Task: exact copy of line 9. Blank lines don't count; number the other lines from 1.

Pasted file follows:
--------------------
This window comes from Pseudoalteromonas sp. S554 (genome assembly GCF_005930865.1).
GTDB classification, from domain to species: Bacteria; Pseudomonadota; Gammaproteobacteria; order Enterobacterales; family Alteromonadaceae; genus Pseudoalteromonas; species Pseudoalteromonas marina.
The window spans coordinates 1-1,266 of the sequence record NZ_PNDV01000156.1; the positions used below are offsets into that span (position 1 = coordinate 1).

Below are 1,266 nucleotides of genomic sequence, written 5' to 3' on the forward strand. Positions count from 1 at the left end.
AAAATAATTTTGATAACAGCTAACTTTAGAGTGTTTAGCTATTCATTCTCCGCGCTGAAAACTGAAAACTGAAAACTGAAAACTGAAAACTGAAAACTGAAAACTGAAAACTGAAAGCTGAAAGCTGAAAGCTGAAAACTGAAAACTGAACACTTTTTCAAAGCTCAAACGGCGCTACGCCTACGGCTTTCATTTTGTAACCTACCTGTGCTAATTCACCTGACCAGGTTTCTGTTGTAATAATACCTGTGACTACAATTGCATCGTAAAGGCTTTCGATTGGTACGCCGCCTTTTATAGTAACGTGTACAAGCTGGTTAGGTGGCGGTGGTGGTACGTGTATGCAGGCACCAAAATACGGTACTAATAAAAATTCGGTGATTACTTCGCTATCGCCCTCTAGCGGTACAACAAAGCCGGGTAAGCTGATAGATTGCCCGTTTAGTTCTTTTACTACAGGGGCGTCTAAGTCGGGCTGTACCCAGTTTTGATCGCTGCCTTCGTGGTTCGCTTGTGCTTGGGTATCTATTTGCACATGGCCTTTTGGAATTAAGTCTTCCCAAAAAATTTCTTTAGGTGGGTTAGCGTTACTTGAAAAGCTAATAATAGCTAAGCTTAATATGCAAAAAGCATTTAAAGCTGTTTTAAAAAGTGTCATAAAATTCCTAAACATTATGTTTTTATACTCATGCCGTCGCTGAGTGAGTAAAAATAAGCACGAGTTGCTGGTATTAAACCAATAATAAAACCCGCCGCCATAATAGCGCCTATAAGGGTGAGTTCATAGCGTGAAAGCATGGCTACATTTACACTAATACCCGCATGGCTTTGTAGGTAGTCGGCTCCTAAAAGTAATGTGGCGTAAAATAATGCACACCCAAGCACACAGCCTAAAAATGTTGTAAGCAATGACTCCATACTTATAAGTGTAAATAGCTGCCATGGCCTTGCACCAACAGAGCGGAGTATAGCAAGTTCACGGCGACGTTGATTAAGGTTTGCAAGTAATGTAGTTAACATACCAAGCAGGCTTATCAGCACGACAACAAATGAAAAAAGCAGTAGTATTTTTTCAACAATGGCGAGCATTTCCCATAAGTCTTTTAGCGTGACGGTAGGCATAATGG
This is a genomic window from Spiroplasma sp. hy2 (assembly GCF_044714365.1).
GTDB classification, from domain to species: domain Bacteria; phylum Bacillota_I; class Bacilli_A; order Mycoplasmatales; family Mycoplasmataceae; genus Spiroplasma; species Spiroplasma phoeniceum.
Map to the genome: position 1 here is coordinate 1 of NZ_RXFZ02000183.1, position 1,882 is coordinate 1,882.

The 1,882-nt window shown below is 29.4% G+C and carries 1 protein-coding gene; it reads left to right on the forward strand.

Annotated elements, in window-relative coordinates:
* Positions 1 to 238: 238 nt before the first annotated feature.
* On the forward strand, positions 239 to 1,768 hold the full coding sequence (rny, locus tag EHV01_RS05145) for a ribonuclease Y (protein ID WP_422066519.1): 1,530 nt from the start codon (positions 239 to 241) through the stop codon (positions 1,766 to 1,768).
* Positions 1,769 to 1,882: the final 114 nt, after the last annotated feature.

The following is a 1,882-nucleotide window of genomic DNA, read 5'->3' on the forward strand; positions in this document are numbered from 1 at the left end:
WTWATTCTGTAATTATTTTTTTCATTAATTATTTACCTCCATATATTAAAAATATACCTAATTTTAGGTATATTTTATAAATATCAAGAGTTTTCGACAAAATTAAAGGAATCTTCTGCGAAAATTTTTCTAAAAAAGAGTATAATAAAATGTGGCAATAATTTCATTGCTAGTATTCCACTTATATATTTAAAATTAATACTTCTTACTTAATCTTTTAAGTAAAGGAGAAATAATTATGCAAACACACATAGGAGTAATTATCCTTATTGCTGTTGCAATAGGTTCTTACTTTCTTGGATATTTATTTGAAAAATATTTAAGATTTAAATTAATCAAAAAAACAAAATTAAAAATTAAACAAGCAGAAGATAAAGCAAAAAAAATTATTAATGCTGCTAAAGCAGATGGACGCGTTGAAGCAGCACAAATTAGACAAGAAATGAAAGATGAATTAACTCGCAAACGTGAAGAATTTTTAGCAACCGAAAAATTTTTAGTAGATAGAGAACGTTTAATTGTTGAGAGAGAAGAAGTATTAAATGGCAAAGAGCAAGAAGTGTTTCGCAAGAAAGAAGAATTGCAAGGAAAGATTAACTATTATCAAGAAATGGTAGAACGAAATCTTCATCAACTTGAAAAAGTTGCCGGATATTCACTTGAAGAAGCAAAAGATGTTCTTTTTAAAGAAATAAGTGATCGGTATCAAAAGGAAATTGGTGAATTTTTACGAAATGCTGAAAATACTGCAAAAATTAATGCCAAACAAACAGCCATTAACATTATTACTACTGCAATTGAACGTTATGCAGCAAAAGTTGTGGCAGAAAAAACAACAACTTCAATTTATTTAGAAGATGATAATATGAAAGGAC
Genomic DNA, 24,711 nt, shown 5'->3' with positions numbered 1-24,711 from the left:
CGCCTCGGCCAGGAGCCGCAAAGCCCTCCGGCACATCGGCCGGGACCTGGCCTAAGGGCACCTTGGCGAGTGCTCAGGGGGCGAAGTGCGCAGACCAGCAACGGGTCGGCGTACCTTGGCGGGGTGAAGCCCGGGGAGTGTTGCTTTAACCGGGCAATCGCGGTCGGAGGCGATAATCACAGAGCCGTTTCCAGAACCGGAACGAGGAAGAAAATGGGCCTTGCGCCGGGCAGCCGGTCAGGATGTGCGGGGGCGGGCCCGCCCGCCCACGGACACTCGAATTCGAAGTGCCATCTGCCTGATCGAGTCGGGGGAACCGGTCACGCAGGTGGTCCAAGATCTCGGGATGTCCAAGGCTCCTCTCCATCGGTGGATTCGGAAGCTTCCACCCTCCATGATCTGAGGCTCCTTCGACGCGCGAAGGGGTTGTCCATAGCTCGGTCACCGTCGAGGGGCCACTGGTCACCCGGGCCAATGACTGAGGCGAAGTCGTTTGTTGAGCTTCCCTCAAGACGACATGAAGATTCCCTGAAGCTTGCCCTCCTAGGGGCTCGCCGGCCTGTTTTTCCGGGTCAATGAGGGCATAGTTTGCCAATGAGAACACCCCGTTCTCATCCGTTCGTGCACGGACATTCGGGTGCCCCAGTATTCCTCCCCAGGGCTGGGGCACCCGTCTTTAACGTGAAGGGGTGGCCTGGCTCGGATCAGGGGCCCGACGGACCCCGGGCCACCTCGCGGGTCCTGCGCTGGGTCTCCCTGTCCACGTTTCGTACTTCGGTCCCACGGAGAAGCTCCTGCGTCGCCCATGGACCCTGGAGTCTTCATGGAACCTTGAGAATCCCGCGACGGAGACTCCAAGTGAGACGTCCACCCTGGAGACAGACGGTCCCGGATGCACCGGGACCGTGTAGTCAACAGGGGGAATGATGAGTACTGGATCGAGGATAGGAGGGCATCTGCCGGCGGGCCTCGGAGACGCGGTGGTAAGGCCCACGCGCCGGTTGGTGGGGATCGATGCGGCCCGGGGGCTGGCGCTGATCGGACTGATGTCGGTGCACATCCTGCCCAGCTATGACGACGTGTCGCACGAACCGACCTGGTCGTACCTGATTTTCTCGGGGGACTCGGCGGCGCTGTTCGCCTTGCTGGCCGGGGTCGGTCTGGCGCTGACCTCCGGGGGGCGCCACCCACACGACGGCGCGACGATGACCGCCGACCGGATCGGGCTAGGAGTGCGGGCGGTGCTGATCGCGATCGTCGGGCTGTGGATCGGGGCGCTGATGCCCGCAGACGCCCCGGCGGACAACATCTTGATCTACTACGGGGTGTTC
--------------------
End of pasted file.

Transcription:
The 1,882-nt window shown below is 29.4% G+C and carries 1 protein-coding gene; it reads left to right on the forward strand.